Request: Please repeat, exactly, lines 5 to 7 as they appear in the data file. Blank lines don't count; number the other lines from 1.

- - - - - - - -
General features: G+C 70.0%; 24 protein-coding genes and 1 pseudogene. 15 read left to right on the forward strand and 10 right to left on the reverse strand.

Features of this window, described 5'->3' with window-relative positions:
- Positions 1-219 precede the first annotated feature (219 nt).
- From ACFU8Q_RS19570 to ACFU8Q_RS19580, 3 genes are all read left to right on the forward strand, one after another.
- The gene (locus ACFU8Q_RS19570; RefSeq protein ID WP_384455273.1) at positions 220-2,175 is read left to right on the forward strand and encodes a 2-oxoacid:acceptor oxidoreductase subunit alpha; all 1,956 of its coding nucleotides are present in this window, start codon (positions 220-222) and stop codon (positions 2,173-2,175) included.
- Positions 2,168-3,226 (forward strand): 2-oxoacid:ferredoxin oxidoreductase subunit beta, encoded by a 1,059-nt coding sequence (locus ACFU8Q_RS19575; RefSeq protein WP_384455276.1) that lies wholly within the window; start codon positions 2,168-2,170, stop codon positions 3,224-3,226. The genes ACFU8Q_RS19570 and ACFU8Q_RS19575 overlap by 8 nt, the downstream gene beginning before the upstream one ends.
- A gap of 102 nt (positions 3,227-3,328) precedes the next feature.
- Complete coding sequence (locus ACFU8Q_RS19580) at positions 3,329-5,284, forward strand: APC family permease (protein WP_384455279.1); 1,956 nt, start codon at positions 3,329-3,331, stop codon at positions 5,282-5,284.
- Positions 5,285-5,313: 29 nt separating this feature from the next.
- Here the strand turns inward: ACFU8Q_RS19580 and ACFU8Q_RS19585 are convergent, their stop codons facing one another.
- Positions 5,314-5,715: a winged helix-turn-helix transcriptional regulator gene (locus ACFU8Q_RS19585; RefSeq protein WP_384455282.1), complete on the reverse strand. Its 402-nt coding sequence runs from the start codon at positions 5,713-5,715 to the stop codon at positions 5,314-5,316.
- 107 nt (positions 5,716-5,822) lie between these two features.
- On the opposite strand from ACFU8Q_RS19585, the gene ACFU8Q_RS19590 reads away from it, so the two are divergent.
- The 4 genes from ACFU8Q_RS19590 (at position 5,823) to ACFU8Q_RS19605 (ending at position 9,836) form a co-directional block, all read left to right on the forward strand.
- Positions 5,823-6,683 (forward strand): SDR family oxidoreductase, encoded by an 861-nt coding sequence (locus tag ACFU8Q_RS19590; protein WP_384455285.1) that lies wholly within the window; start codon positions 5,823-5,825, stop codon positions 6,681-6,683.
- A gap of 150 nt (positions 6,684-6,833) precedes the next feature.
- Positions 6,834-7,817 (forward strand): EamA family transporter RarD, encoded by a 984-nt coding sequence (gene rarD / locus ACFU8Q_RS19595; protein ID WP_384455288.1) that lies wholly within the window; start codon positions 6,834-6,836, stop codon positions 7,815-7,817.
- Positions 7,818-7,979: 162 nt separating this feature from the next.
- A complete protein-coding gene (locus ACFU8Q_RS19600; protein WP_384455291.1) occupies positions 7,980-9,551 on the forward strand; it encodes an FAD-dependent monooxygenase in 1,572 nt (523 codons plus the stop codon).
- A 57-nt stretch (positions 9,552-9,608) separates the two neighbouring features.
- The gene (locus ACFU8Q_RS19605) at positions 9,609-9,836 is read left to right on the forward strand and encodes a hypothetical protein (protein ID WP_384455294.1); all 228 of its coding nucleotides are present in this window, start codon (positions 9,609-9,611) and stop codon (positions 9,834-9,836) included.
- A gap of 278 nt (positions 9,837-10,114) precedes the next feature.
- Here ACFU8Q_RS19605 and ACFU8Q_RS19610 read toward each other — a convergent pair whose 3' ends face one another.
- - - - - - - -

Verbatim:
- The gene (locus ACFU8Q_RS19570; RefSeq protein ID WP_384455273.1) at positions 220-2,175 is read left to right on the forward strand and encodes a 2-oxoacid:acceptor oxidoreductase subunit alpha; all 1,956 of its coding nucleotides are present in this window, start codon (positions 220-222) and stop codon (positions 2,173-2,175) included.
- Positions 2,168-3,226 (forward strand): 2-oxoacid:ferredoxin oxidoreductase subunit beta, encoded by a 1,059-nt coding sequence (locus ACFU8Q_RS19575; RefSeq protein WP_384455276.1) that lies wholly within the window; start codon positions 2,168-2,170, stop codon positions 3,224-3,226. The genes ACFU8Q_RS19570 and ACFU8Q_RS19575 overlap by 8 nt, the downstream gene beginning before the upstream one ends.
- A gap of 102 nt (positions 3,227-3,328) precedes the next feature.